Prime Minister Madhav Kumar Nepal — who arrived at the Tribhuvan International Airport from Copenhagen this afternoon — sneaked to Baluwatar via Gaushala, Ratopul, Sano Gaucharan, Naxal and Bhat Bhateni. It has been an age-old tradition to escort the motorcade of the Prime Minister via Sinamangal, Tinkune, New Baneshwor, Maitighar, Naxal and Baluwatar.

Maoist cadres thrashed Haribol Khanal, executive director of Curriculum Development Centre in Bhaktapur for opening the office, defying their strike call. According to Thimi Police Range DSP Bipin Karmacharya, the protesters entered the office and manhandled Khanal this afternoon. “I was working in my office room when 10 to 12 persons entered and beat me up, asking why I was in the office during bandh,” Khanal said. The cadres also asked other employees to leave the office and vandalised three vehicles parked on the office premises.

Yesterday, Dan, from Brooklyn, was just itchin to get back to Lakeside and the Mount Everest orphanage where he has been volunteering. Lakeside is a 20 minute taxi ride and maybe a 2 hour walk from here. It is also the center of the tourist universe; hot water, sheets, English speaking people, laundry places, western food, cappuccino, BACKUPGENERATORS; you get the picture. But he was short 2 AA batteries. After receiving them from a volunteer from NEW JERSEY, he started up his GPS and hoofed it. I said email upon arrival; he did. Dan, if you're reading this, bring two AA to a restaurant in the Village for a free lunch/dinner. Time and place TBA.

Local kids playing in the street during the Bandh as no vehicles are allowed and all public transportation is shut down.

Reach Out and Touch Someone

I have just gotten up and I have more clothes on than I ever imagined; moving is a challenge. Robert has sent me fingerless gloves up to the elbow. They are not here yet but I will love him forward.
It is 7:20 AM and I am boiling water, cause we do have electricity, and placing it in my sink and a bowl around my room.
Even though it is light I have lit the two candles I own. This is in hopes to dispel some of the cold from the air. My room never receives much direct sunlight; not till late afternoon.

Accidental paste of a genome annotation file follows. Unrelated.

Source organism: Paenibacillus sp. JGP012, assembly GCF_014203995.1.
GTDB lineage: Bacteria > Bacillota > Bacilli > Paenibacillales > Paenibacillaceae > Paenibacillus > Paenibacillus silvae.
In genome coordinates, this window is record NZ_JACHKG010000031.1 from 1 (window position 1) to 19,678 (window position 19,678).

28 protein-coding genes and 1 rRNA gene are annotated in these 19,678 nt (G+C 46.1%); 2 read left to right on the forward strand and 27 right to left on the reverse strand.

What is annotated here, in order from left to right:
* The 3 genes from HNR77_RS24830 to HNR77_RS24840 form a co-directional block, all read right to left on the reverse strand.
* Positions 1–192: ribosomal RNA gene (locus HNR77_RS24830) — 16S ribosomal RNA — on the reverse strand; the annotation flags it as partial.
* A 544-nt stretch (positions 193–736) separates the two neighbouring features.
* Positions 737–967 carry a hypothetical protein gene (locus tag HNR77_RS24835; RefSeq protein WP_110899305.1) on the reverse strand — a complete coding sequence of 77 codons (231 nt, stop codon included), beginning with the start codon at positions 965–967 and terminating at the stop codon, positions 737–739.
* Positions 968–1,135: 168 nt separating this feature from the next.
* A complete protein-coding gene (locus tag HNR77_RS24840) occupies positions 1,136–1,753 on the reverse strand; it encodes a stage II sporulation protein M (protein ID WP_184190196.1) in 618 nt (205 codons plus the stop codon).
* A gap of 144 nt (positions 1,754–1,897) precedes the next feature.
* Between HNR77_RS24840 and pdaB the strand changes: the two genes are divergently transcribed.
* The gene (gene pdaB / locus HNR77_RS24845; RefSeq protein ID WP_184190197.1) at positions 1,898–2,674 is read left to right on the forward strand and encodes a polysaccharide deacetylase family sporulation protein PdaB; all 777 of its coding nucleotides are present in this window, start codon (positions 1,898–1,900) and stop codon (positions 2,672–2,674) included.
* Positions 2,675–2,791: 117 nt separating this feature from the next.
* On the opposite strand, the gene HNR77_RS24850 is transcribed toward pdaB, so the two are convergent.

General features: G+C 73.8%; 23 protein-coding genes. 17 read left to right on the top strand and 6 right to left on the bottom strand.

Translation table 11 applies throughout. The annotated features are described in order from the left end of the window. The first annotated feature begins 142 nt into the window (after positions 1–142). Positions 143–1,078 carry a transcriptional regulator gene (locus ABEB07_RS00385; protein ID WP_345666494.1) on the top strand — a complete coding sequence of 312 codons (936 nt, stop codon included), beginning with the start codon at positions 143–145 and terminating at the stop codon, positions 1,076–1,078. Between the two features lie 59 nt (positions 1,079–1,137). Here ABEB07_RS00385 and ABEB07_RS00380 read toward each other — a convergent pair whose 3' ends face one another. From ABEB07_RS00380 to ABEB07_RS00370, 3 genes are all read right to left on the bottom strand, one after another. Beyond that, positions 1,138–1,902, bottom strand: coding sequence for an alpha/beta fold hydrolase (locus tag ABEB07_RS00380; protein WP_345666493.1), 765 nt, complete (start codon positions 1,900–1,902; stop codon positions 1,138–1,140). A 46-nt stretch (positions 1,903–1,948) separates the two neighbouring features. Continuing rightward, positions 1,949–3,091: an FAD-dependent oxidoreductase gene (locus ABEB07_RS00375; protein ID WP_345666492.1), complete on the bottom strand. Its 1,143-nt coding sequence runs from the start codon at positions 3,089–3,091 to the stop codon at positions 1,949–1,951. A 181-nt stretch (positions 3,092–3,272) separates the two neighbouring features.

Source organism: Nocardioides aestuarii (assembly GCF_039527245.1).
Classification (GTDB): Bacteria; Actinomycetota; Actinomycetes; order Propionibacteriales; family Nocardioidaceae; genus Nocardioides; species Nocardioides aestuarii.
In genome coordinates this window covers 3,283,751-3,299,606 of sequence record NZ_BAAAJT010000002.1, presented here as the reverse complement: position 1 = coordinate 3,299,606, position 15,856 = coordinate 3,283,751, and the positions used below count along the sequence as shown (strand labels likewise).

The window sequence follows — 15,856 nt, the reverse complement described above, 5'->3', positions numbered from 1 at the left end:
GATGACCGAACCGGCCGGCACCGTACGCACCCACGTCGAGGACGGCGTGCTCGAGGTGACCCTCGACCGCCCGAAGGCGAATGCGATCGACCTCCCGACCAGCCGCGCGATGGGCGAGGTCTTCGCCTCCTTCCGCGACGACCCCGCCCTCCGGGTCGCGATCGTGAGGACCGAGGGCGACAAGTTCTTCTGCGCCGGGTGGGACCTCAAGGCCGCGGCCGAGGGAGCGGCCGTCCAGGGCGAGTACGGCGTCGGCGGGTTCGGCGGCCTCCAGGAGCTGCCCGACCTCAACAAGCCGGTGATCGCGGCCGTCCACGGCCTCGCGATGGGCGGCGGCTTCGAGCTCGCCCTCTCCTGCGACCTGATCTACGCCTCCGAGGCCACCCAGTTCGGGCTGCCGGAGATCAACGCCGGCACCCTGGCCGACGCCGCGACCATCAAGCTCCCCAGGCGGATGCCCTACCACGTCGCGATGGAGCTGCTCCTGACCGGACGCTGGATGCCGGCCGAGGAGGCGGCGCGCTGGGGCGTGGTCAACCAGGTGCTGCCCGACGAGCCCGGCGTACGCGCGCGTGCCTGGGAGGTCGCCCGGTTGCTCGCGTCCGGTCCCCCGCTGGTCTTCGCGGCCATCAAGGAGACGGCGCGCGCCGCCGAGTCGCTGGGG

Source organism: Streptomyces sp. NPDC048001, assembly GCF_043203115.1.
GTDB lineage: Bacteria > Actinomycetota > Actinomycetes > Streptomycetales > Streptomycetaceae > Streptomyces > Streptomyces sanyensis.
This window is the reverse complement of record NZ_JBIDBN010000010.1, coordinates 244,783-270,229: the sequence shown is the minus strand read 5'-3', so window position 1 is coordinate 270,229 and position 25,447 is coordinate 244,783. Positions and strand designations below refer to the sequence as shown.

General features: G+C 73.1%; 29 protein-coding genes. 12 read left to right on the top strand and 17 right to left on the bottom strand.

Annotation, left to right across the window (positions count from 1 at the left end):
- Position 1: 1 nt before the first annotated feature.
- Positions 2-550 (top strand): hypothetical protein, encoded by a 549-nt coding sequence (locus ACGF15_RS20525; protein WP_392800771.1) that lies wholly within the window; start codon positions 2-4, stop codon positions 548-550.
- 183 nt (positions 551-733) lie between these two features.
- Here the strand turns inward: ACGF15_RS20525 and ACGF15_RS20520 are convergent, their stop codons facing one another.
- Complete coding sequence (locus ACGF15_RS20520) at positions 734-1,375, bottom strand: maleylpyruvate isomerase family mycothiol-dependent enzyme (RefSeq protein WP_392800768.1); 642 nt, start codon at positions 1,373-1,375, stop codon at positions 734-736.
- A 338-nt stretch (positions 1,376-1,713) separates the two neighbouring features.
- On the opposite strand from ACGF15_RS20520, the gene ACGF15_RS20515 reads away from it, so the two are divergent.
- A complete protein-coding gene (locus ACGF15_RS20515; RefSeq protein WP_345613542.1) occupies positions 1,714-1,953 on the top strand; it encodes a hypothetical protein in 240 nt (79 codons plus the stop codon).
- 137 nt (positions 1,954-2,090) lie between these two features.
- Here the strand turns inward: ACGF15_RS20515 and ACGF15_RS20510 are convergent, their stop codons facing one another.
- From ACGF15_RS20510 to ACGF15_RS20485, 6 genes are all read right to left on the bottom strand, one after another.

I just went into my bathroom to empty my wash bucket and add fresh rinse water. I forgot to roll up my sweat pant and pj legs, so now they are wet. The bathroom here is the type where the shower is part of the whole room. There is a drain on the floor under the sink. Thus when I pour my wash bucket water out towards the drain it goes all over the floor. I did buy flip flops, but now I have wet cuffs.
Just took a sip of hot tea. Mmmmmm.
In the morning when the little ones arrive at the dining room before breakfast, they get themselves a metal cup of hot water - and I mean hot. No American mother would let her child within 5 feet of such hot water nor consider serving it to them. After getting their cup they carry it to their table and wrap their precious hands around the hot metal.
I am now boiling water again to fill up my large thermos, in case the power is cut, I may still have tea or coffee or a little HOT WATER.
When the sun rises this cold will diminish. I see the sun peeking between low  mountains in the east.

Yesterday afternoon sitting at a blue table with two blue chairs in the sun I spent much of the morning correcting 24 essays, and boy was I wishing I had some help. Be careful what you wish for.

 Yep, he's obviously familiar with that "reach out and touch someone" Kodak moment. 

OK, I'm taking a poll, how many of you would have remained seated with only an Iphone between you and your cousin?